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Exploratory Reports
  • Keisuke Mori, Akinori Nishimura, Toshie Miyashita, Taichi Okumura, Mas ...
    2013 Volume 21 Issue 3 Pages 278-290
    Published: March 30, 2013
    Released: May 24, 2013
    JOURNALS FREE ACCESS
    The Japanese language version of the Maslach Burnout Inventory (MBI) and the Japanese Burnout Scale (Kubo, 1998) are often used in Japan for measuring burnout. Many researchers have reported that when these are used with teachers, the factor structure of the MBI changes. This study examined the factor structure of junior high school teachers' burnout using the Japanese Burnout Scale with confirmatory factor analysis. Junior high school teachers from three different districts (N=1,313) were surveyed about burnout and completed the Stress Response Scale-18 (SRS-18; Suzuki et al., 1997). Based on a confirmatory factor analysis and in relation to the SRS-18, it was confirmed that it is most appropriate to measure the burnout condition of junior high school teachers on the basis of three factors: emotional exhaustion, depersonalization, and individual accomplishment.
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  • Masayuki Suzuki, Sera Muto
    2013 Volume 21 Issue 3 Pages 291-302
    Published: March 30, 2013
    Released: May 24, 2013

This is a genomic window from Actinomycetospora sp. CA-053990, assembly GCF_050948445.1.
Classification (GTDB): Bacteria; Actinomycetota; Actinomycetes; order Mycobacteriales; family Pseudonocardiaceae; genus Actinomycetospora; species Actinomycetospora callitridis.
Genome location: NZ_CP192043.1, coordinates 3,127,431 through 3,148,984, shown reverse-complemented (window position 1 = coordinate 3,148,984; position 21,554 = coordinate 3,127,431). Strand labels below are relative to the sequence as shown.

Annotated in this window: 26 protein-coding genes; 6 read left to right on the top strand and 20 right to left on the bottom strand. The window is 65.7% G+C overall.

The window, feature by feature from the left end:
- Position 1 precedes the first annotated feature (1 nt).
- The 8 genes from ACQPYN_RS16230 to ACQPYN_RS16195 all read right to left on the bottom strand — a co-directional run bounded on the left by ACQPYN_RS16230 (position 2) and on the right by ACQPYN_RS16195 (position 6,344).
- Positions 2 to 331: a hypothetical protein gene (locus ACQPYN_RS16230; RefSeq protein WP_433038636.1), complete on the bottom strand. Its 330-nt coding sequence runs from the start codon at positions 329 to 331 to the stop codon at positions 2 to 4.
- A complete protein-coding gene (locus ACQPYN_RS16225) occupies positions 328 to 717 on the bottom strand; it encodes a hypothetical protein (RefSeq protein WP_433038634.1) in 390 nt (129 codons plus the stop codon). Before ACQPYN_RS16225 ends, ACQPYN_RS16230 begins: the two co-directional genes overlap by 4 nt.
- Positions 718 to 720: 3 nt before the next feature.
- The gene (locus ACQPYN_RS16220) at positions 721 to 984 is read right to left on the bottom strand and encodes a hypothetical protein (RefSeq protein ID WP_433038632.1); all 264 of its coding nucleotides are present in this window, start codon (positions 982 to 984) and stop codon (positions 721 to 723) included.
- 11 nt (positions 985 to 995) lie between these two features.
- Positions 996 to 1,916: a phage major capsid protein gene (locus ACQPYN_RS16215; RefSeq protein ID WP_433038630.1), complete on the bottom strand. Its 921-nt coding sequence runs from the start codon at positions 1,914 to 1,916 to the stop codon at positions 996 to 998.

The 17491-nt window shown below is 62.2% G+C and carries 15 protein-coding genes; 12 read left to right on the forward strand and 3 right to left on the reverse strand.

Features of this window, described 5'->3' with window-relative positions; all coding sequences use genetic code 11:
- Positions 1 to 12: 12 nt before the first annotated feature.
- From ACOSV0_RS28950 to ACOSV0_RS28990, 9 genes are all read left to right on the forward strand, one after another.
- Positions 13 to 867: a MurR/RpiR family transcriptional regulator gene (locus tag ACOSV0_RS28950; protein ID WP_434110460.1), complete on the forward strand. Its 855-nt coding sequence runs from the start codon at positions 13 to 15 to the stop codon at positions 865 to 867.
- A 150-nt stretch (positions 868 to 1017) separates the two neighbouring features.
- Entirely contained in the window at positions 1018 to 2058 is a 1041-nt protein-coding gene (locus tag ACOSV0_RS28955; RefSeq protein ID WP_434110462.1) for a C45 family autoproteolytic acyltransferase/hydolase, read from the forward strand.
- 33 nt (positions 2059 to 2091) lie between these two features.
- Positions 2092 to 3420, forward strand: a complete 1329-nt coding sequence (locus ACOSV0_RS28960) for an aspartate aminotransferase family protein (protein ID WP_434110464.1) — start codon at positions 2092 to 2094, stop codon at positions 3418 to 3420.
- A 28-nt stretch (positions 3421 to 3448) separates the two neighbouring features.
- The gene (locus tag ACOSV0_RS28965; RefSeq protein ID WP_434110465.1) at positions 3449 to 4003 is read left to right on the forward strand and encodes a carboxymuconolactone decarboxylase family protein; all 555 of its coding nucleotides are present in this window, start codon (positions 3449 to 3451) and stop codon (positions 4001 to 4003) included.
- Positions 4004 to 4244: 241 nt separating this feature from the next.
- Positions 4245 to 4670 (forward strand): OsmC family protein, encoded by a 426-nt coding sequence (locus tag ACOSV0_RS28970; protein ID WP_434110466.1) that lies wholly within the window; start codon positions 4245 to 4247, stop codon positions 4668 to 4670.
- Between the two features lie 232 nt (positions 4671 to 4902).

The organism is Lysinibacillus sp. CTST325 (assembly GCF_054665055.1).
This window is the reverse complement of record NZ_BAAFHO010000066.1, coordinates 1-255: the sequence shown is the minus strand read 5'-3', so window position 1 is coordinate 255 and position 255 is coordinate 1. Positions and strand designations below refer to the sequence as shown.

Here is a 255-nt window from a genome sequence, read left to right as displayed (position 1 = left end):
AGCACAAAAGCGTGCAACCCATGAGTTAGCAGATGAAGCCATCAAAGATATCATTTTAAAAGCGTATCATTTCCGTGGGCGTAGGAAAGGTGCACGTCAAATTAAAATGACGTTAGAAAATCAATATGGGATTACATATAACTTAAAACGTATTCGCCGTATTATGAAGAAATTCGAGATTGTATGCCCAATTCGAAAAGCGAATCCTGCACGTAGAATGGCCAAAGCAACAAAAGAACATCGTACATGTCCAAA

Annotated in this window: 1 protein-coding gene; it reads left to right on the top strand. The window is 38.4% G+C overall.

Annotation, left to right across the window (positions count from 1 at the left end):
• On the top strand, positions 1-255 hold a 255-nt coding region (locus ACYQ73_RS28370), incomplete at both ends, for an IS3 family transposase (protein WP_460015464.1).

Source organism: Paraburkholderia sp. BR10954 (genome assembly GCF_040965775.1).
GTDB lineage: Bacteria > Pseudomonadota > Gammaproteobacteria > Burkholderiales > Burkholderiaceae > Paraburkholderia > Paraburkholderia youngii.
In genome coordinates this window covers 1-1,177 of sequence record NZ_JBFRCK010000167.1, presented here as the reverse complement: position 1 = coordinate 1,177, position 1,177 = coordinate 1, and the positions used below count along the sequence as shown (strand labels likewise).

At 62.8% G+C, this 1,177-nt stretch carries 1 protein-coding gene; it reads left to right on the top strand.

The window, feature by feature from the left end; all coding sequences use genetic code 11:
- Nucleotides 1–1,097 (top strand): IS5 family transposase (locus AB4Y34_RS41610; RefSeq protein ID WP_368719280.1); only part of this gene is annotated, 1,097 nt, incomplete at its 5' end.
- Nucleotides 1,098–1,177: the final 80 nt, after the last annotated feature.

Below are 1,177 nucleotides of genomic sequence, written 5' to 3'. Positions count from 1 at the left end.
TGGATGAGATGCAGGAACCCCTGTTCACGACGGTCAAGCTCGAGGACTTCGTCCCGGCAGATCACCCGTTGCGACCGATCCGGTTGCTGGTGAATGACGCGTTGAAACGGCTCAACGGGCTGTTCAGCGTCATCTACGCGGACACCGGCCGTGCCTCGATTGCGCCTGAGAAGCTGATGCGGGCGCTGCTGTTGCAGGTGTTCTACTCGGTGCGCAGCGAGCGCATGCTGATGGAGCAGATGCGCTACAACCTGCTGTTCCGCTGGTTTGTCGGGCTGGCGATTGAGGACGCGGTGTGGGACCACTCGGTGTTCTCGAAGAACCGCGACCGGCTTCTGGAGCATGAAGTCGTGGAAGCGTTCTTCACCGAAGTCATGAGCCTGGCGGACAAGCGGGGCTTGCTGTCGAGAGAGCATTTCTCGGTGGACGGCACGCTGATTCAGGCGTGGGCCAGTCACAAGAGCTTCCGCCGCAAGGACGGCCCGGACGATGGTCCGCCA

JOURNALS FREE ACCESS
    This study investigated the influence of social comparison with an average student on the formation of academic self-concept in high-ability high school students. We used achievement goals as moderating variables for evaluating the effects of such social comparisons. Data was collected from 589 students at three high-ability high schools using a self-report questionnaire. The questionnaire results showed that social comparison with an average student influenced math and Japanese self-concepts after controlling for the students' academic achievements, the effect of social comparison with their class, and reflected glory effect. The results showed that when comparing themselves with an average student, high-ability students who considered their achievements to be higher had a higher academic self-concept. Furthermore, the results indicated that achievement goals have no moderating effects.
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Short Reports
  • Yuki Shibata
    2013 Volume 21 Issue 3 Pages 303-305
    Published: March 30, 2013
    Released: May 24, 2013
    JOURNALS FREE ACCESS
    This study examined the mechanisms influencing alcohol consumption in young adults by focusing on the interrelations among sensation seeking, parents' drinking, and peers' drinking. College students (109 males and 89 females) completed a self-administered questionnaire. The results of structural equation modeling revealed that 1) the effect of sensation seeking on drinking was mediated by peer influence, 2) the three variables were significantly related to drinking, and 3) sensation seeking had the strongest influence on drinking.
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  • Sachiko Takahashi
    2013 Volume 21 Issue 3 Pages 306-308
    Published: March 30, 2013
    Released: May 24, 2013
    JOURNALS FREE ACCESS